Yeah, that’s the sum of his argument. If you were expecting something more substantive, I share your disappointment. I don’t know if Parks is aware of this, but civil authorities still possess the authority to involuntarily commit someone who poses a danger to themselves or others. It’s just that it takes more than a $%&ing 16-question test to make that determination. And if someone is adjudicated as a “mental defective”, they’re prohibited from ever legally purchasing or possessing a firearm in the future (which in itself is a constitutionally dubious statute). 

In fact, Park also never tells us what he thinks should happen if a gun buyer fails the test because they demonstrate homicidal thoughts or beliefs. If that’s enough to deprive them of their Second Amendment rights, is it enough to lock them up because they’re dangerous? Should they be put on a list for government monitoring? Should they be prohibited from possessing other deadly weapons like knives, baseball bats, or billy clubs? Or should the friendly ATF agent parked at the gun counter just tell the buyer “no” and let them walk out the door?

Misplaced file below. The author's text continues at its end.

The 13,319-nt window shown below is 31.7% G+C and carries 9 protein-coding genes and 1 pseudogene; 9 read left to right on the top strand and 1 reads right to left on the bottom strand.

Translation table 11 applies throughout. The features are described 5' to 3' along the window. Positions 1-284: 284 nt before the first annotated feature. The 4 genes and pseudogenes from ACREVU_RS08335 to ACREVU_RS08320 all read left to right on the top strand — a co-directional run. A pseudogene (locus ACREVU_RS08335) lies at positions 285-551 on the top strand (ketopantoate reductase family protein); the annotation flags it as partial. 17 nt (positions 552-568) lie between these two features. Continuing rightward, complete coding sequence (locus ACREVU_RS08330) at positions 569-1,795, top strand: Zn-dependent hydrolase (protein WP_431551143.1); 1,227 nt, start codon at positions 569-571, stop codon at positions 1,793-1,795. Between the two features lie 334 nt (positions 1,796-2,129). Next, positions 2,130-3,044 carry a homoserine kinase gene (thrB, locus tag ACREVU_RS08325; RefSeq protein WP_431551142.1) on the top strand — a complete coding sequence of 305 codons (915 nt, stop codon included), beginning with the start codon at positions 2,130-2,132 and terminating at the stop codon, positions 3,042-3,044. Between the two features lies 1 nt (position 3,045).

Park needs to put down his homicide-test-hammer and come up with a new tool if he wants to be taken seriously. We’re simply not going to have an army of 100,000 or more ATF agents sitting at the counter of every gun shop administering and grading psych tests to determine if a buyer is homicidal. Heck, the creator of the test “does not authorize anyone to provide training to others on the S-HTS who is not a licensed psychiatrist or clinical psychologist (MD or PhD) and who has not been specifically trained and authorized to provide this training to others by Professor Ivan Sascha Sheehan,” which would seem to preclude its widespread use by law enforcement agents or its use to determine whether someone should be able to exercise their fundamental civil rights.